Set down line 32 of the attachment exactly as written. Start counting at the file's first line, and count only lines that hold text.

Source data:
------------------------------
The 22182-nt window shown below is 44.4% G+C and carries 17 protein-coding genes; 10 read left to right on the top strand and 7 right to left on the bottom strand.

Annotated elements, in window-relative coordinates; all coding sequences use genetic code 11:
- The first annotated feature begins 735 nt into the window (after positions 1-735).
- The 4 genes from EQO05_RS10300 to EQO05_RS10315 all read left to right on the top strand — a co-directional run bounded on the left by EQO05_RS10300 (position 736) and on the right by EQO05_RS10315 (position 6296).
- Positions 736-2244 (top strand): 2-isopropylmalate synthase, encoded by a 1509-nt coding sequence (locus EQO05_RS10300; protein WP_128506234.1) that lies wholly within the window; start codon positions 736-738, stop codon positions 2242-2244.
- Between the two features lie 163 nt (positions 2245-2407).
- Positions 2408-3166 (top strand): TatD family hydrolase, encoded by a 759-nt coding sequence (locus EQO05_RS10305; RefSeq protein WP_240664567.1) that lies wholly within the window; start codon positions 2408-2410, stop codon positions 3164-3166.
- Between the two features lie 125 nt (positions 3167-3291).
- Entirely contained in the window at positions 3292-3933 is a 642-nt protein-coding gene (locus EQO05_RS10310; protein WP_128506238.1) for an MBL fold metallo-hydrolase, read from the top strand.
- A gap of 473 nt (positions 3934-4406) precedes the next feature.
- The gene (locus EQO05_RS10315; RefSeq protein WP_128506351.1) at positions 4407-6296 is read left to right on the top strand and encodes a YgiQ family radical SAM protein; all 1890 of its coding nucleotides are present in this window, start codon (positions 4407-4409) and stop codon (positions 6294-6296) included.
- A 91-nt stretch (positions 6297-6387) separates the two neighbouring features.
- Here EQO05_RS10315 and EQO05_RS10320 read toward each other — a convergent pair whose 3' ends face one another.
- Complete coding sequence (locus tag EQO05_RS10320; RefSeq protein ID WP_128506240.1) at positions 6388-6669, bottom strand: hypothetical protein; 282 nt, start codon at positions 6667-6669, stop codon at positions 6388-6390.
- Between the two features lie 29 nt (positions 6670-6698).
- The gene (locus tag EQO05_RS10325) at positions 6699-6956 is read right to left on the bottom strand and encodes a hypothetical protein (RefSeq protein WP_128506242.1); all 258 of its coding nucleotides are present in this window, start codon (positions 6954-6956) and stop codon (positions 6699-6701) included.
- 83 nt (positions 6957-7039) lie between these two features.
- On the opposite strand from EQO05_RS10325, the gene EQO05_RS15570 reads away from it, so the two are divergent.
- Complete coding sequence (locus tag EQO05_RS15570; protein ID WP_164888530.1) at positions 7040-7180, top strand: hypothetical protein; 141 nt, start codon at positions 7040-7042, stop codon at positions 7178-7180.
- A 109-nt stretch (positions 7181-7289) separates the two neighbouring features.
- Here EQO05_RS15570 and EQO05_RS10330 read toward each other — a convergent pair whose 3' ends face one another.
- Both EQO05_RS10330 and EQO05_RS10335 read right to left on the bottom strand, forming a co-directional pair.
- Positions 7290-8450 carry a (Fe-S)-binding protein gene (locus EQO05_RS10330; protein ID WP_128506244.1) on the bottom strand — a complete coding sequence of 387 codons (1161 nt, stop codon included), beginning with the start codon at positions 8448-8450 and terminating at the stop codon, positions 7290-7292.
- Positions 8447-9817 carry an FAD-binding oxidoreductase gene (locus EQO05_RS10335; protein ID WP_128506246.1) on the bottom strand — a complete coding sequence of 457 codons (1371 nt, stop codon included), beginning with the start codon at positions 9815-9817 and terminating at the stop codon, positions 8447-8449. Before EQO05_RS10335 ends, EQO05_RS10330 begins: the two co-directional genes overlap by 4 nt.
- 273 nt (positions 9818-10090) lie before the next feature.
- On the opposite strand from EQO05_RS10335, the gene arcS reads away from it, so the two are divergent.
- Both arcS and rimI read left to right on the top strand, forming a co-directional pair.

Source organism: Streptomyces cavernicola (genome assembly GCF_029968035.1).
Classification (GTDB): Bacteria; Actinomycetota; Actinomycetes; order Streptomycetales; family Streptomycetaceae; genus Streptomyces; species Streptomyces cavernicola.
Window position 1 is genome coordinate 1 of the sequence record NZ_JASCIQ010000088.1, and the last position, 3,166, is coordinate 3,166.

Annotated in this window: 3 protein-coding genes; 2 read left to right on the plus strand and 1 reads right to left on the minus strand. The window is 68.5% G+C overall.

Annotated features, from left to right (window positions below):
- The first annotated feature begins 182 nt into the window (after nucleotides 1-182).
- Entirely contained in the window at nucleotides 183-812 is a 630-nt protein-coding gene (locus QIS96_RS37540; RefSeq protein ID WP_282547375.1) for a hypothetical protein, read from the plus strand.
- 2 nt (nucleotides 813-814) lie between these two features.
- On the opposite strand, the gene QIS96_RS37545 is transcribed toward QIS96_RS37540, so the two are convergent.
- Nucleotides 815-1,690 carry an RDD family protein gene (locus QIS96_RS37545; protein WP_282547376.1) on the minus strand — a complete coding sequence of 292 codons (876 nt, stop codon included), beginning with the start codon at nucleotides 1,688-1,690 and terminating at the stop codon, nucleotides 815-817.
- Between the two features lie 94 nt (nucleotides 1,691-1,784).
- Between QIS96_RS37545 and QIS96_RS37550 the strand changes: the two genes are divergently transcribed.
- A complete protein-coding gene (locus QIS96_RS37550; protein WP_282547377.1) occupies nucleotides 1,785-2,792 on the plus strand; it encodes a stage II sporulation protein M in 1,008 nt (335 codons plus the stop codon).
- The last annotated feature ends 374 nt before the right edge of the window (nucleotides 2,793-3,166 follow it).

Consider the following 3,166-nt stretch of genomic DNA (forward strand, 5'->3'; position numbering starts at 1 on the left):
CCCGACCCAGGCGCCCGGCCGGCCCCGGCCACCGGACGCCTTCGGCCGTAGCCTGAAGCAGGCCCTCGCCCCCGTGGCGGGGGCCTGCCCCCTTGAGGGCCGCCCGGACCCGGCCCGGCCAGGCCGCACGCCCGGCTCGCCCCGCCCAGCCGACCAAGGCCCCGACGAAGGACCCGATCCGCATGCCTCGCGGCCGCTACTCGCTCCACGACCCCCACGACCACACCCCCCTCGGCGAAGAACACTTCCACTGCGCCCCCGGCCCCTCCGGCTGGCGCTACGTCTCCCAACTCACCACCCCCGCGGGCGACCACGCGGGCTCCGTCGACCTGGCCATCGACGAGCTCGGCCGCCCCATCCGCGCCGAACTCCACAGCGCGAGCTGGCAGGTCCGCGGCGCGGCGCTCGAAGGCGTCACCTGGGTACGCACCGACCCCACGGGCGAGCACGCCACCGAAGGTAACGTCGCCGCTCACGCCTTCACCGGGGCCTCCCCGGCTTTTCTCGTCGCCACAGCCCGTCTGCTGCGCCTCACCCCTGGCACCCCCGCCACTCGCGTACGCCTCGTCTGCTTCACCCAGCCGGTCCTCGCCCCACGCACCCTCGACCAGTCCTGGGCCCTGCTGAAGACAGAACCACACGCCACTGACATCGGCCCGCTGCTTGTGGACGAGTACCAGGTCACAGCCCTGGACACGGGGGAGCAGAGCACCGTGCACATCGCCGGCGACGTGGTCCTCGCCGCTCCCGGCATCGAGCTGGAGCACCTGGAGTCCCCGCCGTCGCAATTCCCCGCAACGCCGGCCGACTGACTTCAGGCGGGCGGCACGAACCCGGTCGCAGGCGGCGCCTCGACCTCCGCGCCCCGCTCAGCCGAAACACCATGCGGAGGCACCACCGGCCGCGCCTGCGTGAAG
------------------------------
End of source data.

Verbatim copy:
Annotated features, from left to right (window positions below):